As the 2012 Republican nomination contest peters to a close, each successive primary becomes less exciting than the last. Tomorrow's Wisconsin, Maryland, and D.C. primaries are no Super Tuesday, and April's slate of races looks to be the most Romney-friendly yet. The contest in Wisconsin is particularly odd because the state's GOP elite is almost unanimously pro-Romney—a consensus that the front-runner has lacked in other bellwether states. The pro-Romney bandwagon is partly due to the fact we're in the primary's coda, but there's a state-specific reason too. The Wisconsin GOP isn't thinking about tomorrow—they're thinking about June 5 and Governor Scott Walker's recall election.
Via Ezra Klein, here are handful of charts from the Center on Budget and Policy Priorities that perfectly captures how Paul Ryan's budget would essentially wipe out all government services for those in need in order to fund a massive redistribution of wealth back up to those at the top of the income scale.
Last Friday I noted Paul Ryan’s comments where he, in essence, accused the top military brass of lying to Congress to cover-up potential harm to the nation’s security in Obama’s proposed budget. To Ryan’s credit, he went on the Sunday shows to retract the claims. Per TPM:
It’s always an open question as to whether Beltway-based controversies spread out to the public at large. Etch A Sketch is an incredibly apt way of describing Mitt Romney’s persona, but so far, the comment has gone unnoticed by those who don’t follow politics for entertainment or for a living (two overlapping spheres).
In advance of Tuesday's primary in Wisconsin, the Milwaukee Journal-Sentinel gave a tepid endorsement to Mitt Romney, worrying that "Romney's finger-to-the-wind tacking across the political sea leaves us to wonder if he is anchored anywhere," but also citing his "moderate inclinations" and saying, "it's those moderate impulses that make Romney the best candidate. His challengers don't share the same sense of pragmatism or were woefully shortchanged on the temperament gene." But here's the question: What, exactly, is the evidence that Mitt Romney has moderate inclinations?
Here's what we actually know. When Romney ran for Senate and then governor, he was a fairly liberal, pro-choice, pro-gay Republican—in other words, the only kind of Republican who would have had a chance to win in Massachusetts. Then when he ran for president, he became a fire-breathing conservative—the only kind of Republican with a chance to win his party's nomination. The only way you can conclude that he's a moderate in his heart is if you believe his "true" ideology can be ascertained just by averaging the candidate he was in Massachusetts and the candidate he has been in Republican presidential primaries, and then presto, that average gives you the candidate he'll be in the general election.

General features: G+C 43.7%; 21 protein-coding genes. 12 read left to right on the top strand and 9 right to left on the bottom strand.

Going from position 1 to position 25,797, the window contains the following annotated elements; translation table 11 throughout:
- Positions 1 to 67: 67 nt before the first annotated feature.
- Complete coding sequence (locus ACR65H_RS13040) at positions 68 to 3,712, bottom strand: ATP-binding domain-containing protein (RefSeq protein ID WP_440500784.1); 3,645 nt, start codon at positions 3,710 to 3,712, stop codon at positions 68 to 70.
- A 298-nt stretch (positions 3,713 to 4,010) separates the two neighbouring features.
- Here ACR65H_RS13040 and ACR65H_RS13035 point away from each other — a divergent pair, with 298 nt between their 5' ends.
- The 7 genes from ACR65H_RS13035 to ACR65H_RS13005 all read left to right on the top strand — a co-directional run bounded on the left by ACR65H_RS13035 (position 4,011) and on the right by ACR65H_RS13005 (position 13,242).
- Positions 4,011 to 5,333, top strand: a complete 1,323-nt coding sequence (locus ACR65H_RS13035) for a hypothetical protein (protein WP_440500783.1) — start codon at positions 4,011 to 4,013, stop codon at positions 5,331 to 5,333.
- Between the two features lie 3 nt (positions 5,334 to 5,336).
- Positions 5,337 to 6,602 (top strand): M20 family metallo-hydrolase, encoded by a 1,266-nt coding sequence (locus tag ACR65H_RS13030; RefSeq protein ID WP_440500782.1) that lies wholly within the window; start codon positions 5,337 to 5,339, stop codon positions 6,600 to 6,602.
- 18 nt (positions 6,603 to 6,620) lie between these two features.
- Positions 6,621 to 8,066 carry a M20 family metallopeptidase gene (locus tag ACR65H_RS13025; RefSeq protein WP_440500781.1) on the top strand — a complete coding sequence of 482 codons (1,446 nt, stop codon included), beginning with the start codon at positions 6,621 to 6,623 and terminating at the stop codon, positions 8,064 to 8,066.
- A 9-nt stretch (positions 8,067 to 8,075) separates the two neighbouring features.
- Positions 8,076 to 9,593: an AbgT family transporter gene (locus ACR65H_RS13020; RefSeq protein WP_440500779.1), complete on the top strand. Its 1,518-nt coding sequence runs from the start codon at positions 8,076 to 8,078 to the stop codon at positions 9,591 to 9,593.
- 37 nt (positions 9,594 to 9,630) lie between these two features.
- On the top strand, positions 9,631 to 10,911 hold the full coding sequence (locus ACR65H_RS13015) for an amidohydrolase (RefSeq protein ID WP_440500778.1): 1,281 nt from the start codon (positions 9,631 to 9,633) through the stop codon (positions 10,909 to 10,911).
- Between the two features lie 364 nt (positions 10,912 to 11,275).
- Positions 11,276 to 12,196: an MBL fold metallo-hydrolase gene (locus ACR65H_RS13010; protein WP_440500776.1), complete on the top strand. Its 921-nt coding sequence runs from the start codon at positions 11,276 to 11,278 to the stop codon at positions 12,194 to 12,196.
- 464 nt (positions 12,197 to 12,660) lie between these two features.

Barack Obama’s visit to Burlington today was a welcome surprise for Vermonters, who haven’t hosted a president since 1995. There’s a political reason for the visit: If there’s a state for liberals to call home, it’s Vermont. So why did Obama take a pit stop in the Green Mountain State instead of scavenging for swing votes? It comes down to money. Tickets for the luncheon Obama spoke at today started at $7,500, and about 100 supporters showed up.
Paul Ryan, the supposed champion of fiscal restraint among right-wing Republicans, has put his colleagues in an awkward bind. His budget includes a host of unpopular provisions, and if implemented, would eviscerate almost every part of the government except defense, health care, and Social Security by 2050 according to the Center on Budget and Policy Priorities. Yesterday, all but 10 House Republicans entered their name in the congressional record as supporters of the bill, providing Democrats with ample material for negative campaigning this fall.
Presidential elections tend to suck up all the air in an election season, and the (probable) Romney-Obama race is already the dominant plotline seven months away from Election Day. But as the tribulations of Obama's first three years and office made evident, the fate of Congressional races often dictate the direction of policy.
Republicans' gains in the 2010 midterms paired with a year of redistricting has likely entrenched their House majority for at least another term. And Democrats entered the year with an uphill battle in the Senate. The party must defend 23 seats compared to just 10 for Republicans.